MERIT – Implementing mechanisms of robustness and transparency into the assessments of translational research
WT BIH MERIT is a science-based, iterative policy implementation project that aims to improve the assessment of research by introducing:
- Robustness and reproducibility indicators (“QUEST criteria”)
- Robust and transparent evaluations (good evaluation practice guidelines, GEP)
into the institutional research assessment for funding, recruitment and doctoral programs at the BIH/Charité. The robustness and reproducibility indicators are sets of criteria used to assess research, while the good evaluation practice guidelines aim to improve the way in which the reviewers select individuals or projects.
The overarching aim is to incentivize and reward robust and reproducible research through structured research assessments in order to increase the probability of patient-oriented translational research at the BIH/Charité.
The underlying assumptions are that robustness and transparency in biomedical research precede translation. Both are multifactorial, and are often implicitly applied to research and its assessment of funding and recruitment. Making them explicit in a structured manner for institutional incentive systems supports the internal preoccupation with robustness and transparency of both the applying researcher and the reviewer. However, the steering potential is only fully realized if the selection processes themselves are robust and reproducible. A good evaluation practice aims to increase transparency and accountability of the governance bodies throughout the whole application and selection process. The application of the QUEST criteria as an additional pillar of research assessment in combination with robust and reproducible assessment procedures might alter the selection processes towards more robust and reproducible research.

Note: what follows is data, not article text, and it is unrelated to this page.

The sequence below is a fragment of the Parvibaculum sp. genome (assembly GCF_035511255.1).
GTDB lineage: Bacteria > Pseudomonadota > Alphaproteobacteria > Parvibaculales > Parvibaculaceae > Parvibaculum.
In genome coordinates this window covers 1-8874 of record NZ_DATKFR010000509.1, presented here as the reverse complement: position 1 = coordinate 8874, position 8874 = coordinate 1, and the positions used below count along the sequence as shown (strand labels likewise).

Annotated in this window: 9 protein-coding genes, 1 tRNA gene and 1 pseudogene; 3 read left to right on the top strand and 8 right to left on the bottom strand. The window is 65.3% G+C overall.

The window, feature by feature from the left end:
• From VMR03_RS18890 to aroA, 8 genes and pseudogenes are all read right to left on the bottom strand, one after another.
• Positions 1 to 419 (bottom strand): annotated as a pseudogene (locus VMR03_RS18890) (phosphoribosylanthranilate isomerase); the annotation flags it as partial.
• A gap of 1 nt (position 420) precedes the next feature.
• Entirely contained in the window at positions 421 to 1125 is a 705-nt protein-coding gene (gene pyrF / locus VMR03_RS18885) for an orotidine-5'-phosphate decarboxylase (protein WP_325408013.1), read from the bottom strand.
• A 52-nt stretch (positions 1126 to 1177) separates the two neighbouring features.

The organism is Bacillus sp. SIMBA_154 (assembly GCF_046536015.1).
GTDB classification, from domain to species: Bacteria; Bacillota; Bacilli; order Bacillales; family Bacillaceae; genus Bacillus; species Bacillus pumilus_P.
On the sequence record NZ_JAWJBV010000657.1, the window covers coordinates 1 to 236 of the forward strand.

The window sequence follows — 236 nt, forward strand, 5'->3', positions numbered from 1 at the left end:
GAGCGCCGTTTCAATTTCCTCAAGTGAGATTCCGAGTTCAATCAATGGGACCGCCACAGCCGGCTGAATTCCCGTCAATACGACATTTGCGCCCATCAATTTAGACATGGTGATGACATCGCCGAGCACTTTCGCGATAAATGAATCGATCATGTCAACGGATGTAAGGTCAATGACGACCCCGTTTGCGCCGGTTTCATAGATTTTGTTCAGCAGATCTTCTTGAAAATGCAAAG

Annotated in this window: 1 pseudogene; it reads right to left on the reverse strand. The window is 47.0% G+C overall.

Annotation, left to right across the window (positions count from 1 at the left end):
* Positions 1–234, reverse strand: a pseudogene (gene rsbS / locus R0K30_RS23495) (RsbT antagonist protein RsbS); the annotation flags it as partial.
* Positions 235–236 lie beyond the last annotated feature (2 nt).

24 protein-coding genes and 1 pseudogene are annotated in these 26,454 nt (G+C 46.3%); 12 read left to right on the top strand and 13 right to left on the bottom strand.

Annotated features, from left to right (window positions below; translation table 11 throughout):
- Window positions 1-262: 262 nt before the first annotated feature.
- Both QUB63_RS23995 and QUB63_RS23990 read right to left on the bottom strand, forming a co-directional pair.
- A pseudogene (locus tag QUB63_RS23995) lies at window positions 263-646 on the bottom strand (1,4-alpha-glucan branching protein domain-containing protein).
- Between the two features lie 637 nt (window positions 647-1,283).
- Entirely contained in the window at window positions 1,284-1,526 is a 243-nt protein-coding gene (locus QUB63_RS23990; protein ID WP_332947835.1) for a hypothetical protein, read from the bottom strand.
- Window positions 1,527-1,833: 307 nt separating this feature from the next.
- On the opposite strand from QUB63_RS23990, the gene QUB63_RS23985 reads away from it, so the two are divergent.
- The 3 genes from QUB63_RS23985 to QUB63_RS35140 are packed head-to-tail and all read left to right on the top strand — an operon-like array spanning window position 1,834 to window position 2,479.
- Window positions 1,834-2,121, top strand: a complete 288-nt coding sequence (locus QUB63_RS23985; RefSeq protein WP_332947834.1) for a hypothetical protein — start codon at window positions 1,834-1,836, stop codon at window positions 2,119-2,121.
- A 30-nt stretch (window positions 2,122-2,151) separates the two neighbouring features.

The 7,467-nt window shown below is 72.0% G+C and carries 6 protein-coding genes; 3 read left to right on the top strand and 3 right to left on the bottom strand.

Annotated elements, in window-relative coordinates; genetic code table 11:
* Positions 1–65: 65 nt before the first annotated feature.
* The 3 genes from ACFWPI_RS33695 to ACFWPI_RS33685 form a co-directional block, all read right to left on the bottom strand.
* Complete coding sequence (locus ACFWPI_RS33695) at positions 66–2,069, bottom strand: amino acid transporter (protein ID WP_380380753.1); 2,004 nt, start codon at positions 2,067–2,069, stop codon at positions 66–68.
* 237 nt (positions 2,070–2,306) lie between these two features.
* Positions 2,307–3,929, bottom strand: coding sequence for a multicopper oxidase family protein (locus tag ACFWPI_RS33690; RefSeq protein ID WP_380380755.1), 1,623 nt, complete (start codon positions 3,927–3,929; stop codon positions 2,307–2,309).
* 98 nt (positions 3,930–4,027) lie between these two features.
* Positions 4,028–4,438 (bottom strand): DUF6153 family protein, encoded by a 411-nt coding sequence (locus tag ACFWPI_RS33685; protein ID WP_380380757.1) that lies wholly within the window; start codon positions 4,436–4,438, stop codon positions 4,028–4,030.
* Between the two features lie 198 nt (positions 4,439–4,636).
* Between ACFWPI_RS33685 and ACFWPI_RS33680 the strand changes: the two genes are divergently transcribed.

The so-called QUEST criteria relate to the mechanisms of robust and reproducible research, such as: 1) priority setting, 2) strategies for establishing scientific rigor, 3) strategies for ensuring transparency and disseminating results, and 4) stakeholder engagement. They are a new, additional tool for assessing projects proposals and publications. The GEP guidelines aim to improve the selection process through more transparency, accountability and robustness. Both refer to the QUEST framework, build on the QUEST existing literature, and are further developed for application in various settings within the institutional context of the BIH/Charité.
The areas of implementation include:
- Intramural funding schemes, such as the (Junior) Clinician Scientist Program, the Validation Fund or the Gender Equality Fund
- Recruitment committees
- Doctoral programs
The target groups of MERIT are institutional research governance bodies (e.g., reviewers, committees and boards).
The implementation process comprises the following steps:
- Field assessment and access to the field, as well as integration in existing workflows in the different areas of implementation
- The development of the evaluation tool (QUEST criteria and GEP guidelines)
- Theory validation (science-based, policy-based)
- Capacity building (teaching tools, workshops, etc. for internal applicants)
- Project evaluation and analysis (infrastructure, process, outcome)
The projects deliverables include the development of different sets of robustness and reproducibility indicators (QUEST criteria), and their successful integration into the application/review forms of the institutional funding lines, recruitment committees and doctoral programs (years 1 to 2). Another project output is the development of evaluation guides for reviewers and board members in the respective areas of implementation (years 1 to 2).
This research is funded by the Wellcome Trust under the framework of the Charité/BIH Translational Partnership.